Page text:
AnglicanCommunionTheology & Spirituality

Splendour in Every Crack and Crevice

The night skies sing the glory of God!

Dark and light, clouds and constellations are crafted by his deft hands.

Daily they declaim, night upon night they raise a chorus of praise.

Even though our ears cannot hear their speeches and symphonies,

Still their message of God’s glory and splendour has filled

Every crevice and crack in all of the cosmos.


Thus I paraphrased the opening verses of Psalm 19 a few weeks ago. I was out on a snowy tramp in the mountains, seeking some solitude under the night sky. The Milky Way was so thick with stars that it was more like seeing specks of black space in a sky of silver light. My heart responded with the opening lines of Psalm 19 and the Doxology.


In my life I find that Beauty leads me to worship. Beauty soothes the wounds inflicted on various fronts. No, let me rather say that Beauty heals our wounded souls. It enriches our lives. This is because Beauty is not an end in itself, but is a reflection of God’s holiness. Beauty heals our hearts by leading us to worship and thank the Almighty One.


This giving thanks (eucharisteo in Greek) is our connection to life in Christ himself. Think for a moment of what various church traditions call the Lord’s Supper—the Eucharist. Growing up in a more evangelical set of churches, I thought that the Lord’s Supper was a time for seeing how wicked I was and for repenting. Earnestly I would examine myself, tell God I was sorry, eat the bread, drink the juice, and go home.


Years of conversations and reading Scripture more deeply have reshaped my understanding of the Eucharist. Yes, I examine my heart, I agree with God that the things I have done or left undone are sin, and now I ask to walk in newness of life—the spiritual life of Christ received in the bread and the wine of the common cup. My response to his sacrifice and his life is spoken by the chalice bearer: “Take this in remembrance that Christ died for you and be thankful.”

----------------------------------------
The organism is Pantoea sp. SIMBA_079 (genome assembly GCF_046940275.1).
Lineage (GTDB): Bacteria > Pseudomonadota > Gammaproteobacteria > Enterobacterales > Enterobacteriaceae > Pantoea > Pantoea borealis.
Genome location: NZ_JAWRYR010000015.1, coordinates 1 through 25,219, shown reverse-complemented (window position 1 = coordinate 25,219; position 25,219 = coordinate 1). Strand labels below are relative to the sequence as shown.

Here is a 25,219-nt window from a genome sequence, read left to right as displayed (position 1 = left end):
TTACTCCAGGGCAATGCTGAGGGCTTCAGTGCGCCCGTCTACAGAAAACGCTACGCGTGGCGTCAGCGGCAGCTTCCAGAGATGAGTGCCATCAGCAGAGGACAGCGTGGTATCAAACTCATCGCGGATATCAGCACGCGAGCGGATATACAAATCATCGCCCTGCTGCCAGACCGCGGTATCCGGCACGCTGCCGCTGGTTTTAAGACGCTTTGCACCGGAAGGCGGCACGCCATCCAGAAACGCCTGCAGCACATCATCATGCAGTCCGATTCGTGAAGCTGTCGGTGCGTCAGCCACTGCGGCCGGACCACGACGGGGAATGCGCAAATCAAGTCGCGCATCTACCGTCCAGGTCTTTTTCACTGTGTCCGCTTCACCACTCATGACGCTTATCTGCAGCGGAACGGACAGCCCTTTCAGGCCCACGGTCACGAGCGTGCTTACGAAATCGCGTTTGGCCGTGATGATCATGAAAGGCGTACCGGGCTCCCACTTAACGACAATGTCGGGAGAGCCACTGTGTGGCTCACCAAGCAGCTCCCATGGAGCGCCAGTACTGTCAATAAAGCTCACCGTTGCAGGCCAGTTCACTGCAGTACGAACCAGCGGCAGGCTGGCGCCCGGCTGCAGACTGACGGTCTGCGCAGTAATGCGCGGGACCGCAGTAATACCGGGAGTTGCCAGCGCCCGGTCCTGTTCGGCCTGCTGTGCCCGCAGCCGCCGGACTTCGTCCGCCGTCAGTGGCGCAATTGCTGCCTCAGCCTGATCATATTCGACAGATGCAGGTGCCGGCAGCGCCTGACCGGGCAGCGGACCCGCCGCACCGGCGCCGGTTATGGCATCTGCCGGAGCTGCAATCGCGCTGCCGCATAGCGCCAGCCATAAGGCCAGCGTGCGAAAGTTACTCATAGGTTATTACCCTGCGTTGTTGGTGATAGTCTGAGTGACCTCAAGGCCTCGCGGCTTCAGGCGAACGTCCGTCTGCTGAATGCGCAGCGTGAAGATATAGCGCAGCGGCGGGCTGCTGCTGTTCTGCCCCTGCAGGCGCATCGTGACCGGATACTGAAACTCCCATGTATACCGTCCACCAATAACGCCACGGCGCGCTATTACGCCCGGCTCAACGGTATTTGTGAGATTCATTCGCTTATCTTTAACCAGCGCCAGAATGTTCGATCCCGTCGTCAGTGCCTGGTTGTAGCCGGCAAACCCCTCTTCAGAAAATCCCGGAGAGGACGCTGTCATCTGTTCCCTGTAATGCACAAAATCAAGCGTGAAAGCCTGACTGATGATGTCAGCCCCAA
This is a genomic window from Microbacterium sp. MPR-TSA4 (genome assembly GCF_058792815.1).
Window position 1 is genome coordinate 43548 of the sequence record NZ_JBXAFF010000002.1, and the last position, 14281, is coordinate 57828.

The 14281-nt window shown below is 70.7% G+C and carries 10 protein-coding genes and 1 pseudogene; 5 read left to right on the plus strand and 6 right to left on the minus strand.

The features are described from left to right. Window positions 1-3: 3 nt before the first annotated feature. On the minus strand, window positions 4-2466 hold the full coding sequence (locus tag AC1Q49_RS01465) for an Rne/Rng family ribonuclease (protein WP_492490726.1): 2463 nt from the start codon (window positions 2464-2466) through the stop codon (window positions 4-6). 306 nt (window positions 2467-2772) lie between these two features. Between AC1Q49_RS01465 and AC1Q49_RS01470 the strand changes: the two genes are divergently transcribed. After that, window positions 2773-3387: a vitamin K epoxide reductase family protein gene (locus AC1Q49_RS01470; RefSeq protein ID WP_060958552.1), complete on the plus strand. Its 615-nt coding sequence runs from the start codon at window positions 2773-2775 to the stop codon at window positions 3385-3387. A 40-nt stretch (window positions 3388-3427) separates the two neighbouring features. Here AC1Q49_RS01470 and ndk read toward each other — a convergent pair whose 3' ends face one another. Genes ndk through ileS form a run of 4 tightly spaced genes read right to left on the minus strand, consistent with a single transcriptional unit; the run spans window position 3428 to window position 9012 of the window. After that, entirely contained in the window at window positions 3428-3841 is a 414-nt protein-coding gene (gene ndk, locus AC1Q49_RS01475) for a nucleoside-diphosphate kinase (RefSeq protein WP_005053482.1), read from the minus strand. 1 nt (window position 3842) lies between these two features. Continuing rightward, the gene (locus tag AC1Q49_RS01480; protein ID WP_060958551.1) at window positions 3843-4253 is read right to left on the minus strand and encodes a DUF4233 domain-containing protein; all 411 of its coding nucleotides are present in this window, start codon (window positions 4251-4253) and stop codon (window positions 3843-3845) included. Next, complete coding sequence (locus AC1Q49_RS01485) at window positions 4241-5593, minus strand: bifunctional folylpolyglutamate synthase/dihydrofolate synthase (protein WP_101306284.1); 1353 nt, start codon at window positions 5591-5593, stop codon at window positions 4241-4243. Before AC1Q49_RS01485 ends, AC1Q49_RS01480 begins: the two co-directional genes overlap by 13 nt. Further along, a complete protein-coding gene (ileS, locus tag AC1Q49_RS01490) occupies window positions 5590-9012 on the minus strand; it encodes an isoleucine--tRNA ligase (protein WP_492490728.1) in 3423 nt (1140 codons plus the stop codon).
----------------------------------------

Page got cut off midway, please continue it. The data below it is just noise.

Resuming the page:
God, who is good (eu), offers me grace (charis) through Christ. My response is to give thanks (eucharisteo). It is a daily rhythm, like the steady beating of my heart, or breathing in and out. Every day I am greeted with Beauty in various places, ways, and individuals. I am offered the healing and grace of God, if I will keep my eyes and heart open to see and receive his gifts. In response, I breathe out my thanks, my praise of his goodness and holiness and Beauty.


I am learning that healing and thanksgiving do not come in one fell swoop. They are an everyday process. As it is an existential request to be emptied of myself and filled afresh with God’s Spirit, so it is with practising eucharisteo. Only Jesus can accomplish something “once for all”, whilst we must take daily steps toward him and his completeness.


Stars have never put a scrap of silver in my pocket, but I am richer for their beauty shining into my eyes and heart. The person I am, fragmented by the Fall, is becoming more like Jesus, made whole by Beauty that leads to worship—by grace flowing in, thanksgiving flowing out. Every crevice and crack in me is being filled with the splendour of God. Like the stars in the heavens, I shine out with the glory of God. Yet unlike those silver spheres, my words of praise to God can be heard by my fellow men, if only I will speak them.

Johanna Byrkett

Johanna Byrkett

Johanna (Jody) Byrkett enjoys hiking various types of terrain, foggy mornings and steaming mugs of tea, reading classic literature and theological essays, studying words and their origins, and practising the art of hospitality. (She also has the singularly annoying habit of spelling things 'Britishly'.)

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